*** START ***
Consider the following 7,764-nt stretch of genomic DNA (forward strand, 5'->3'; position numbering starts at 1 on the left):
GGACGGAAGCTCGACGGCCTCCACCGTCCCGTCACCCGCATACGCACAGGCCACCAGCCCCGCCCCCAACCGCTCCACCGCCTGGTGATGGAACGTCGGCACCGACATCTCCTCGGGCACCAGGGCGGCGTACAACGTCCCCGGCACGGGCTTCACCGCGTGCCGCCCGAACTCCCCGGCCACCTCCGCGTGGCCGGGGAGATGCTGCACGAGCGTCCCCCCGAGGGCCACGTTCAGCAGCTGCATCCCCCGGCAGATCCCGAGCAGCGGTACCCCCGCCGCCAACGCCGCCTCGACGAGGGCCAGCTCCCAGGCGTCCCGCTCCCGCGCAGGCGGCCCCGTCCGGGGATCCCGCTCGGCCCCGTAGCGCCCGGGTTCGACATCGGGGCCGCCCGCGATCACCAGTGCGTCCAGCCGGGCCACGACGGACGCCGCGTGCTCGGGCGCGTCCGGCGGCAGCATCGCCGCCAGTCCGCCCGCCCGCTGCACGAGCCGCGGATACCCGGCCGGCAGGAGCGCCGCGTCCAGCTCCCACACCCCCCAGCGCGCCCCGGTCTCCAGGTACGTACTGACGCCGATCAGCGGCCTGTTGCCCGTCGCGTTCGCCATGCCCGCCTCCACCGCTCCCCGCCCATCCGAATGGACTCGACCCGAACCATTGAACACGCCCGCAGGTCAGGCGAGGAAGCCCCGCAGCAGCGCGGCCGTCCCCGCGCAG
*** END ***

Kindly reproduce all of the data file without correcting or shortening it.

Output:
Consider the following 7,764-nt stretch of genomic DNA (forward strand, 5'->3'; position numbering starts at 1 on the left):
GGACGGAAGCTCGACGGCCTCCACCGTCCCGTCACCCGCATACGCACAGGCCACCAGCCCCGCCCCCAACCGCTCCACCGCCTGGTGATGGAACGTCGGCACCGACATCTCCTCGGGCACCAGGGCGGCGTACAACGTCCCCGGCACGGGCTTCACCGCGTGCCGCCCGAACTCCCCGGCCACCTCCGCGTGGCCGGGGAGATGCTGCACGAGCGTCCCCCCGAGGGCCACGTTCAGCAGCTGCATCCCCCGGCAGATCCCGAGCAGCGGTACCCCCGCCGCCAACGCCGCCTCGACGAGGGCCAGCTCCCAGGCGTCCCGCTCCCGCGCAGGCGGCCCCGTCCGGGGATCCCGCTCGGCCCCGTAGCGCCCGGGTTCGACATCGGGGCCGCCCGCGATCACCAGTGCGTCCAGCCGGGCCACGACGGACGCCGCGTGCTCGGGCGCGTCCGGCGGCAGCATCGCCGCCAGTCCGCCCGCCCGCTGCACGAGCCGCGGATACCCGGCCGGCAGGAGCGCCGCGTCCAGCTCCCACACCCCCCAGCGCGCCCCGGTCTCCAGGTACGTACTGACGCCGATCAGCGGCCTGTTGCCCGTCGCGTTCGCCATGCCCGCCTCCACCGCTCCCCGCCCATCCGAATGGACTCGACCCGAACCATTGAACACGCCCGCAGGTCAGGCGAGGAAGCCCCGCAGCAGCGCGGCCGTCCCCGCGCAG